We recently had Dr. Lisandro Claudio on the pod for an interview catching us up on Philippine politics from the 1980s through today. This segment touches on the affinity of the Philippine foreign policy and military establishment for the United States, and how it endured even through the term of an “outsider” president like Rodrigo Duterte.
Lisandro Claudio (00:00):
If you look at the foreign policy establishment in the Philippines and the military establishment in the Philippines, a lot of that remains geared towards the United States. So for instance, the Secretary of Defense of Duterte was kind of like a James Mattis figure. At least within the foreign policy establishment of the Philippines, he was considered ... I hate this terminology, but he was called "the adult in the room". And what, that really-
Derek Davison (00:26):
We had a lot of those when Trump was in office.
Lisandro Claudio (00:28):
Yeah, yeah. And what that really meant was he was like Mattis, right? He was meant to continue the kind of fundamentals of Philippine foreign policy. And what that meant was we would remain close to the United States, even if you had a "disruptor-in-chief" as President.
Derek Davison (00:44):
Where does that come from? Does that come from sort of the institutional connections that have built up over time between the Philippine establishment and the United States? Does it come from a sense of, even if we want to have better relations with China, there is this ongoing dispute over the South China Sea that we need to be concerned about, and we need the United States as a counterweight? What keeps that relationship going, I guess?
Lisandro Claudio (01:14):
It's really the Philippine military. There are joint military exercises between the Philippines and the United States. So there's a kind of affection there. And in terms of interoperability, you have to remember that most of the materiel of the Philippine military, historically, has come from the United States. So our soldiers are used to using American arms. So for example, when Duterte wanted to buy more arms from Russia, the generals complained immediately because they said, "This technology is not going to work with the technology that we have." So that's why there's a kind of foreign policy blob, as well, in the Philippines that maintains the relationship, because the military wants to maintain the relationship.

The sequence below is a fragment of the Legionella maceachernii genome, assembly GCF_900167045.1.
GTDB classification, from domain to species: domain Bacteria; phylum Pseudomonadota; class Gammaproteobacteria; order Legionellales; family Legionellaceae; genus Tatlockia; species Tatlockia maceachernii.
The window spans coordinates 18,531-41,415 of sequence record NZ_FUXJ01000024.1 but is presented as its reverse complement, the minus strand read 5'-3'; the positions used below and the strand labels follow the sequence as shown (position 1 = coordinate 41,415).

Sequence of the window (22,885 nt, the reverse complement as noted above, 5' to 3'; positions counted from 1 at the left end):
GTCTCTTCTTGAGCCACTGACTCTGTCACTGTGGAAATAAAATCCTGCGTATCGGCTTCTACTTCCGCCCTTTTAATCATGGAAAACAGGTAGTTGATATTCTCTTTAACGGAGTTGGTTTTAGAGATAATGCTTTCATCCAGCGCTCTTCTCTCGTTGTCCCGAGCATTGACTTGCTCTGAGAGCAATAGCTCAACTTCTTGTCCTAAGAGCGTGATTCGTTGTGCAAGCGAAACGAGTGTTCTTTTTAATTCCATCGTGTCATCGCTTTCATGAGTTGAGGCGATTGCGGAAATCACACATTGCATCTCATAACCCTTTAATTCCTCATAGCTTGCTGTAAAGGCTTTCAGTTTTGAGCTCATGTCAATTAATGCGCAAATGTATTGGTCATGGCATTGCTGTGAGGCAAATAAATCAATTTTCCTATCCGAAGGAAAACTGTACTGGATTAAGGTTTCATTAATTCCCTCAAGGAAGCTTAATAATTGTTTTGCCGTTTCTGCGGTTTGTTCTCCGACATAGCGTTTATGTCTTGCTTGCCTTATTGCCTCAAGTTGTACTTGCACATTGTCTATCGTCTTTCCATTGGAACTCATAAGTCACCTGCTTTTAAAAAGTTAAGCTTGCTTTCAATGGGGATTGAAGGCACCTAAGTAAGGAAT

Danny Bessner (01:57):
So one question that I have, would you describe that as a type of neo-colonial relationship? I was just wondering, because for people who might not know, the United States governed the Philippines from around 1898, '99 until 1946 as a formal colony, and then Philippine independence happens. But is that relationship neo-colonial one? How would you describe that?
Lisandro Claudio (02:20):
To some extent, it's a neo-colonial one. And it also depends on who the President is. So for example, when George W. Bush was the President, it was the time of the war on terror and there were Muslim insurgents in the south. So that kind of foreign policy narrative was very beneficial for the Philippine military at that time, because they were able to obtain even more military aid because they said that what they were doing was extending the war on terror in Southeast Asia. And the way George Bush replied to that was, he said, "Well, the Philippines is a major non-NATO ally. And here's the largesse." So yeah, a lot of it is indeed neo-colonial. But at this point it's not just neo-colonial, it's just what people have gotten used to. And that's why it's a kind of foreign policy blob.
Derek Davison (03:12):
I think it also is more evidence of the power of arms sales, which are not just-
Lisandro Claudio (03:17):
Derek Davison (03:18):
For revenue, but they stick you together. I mean, you're forced to come back to the United States for spare parts for ammunition, because nothing else works with US-made weapons. It's a powerful pull.
Lisandro Claudio (03:27):
Right, right. It's an interoperability issue. Yeah, yeah, absolutely.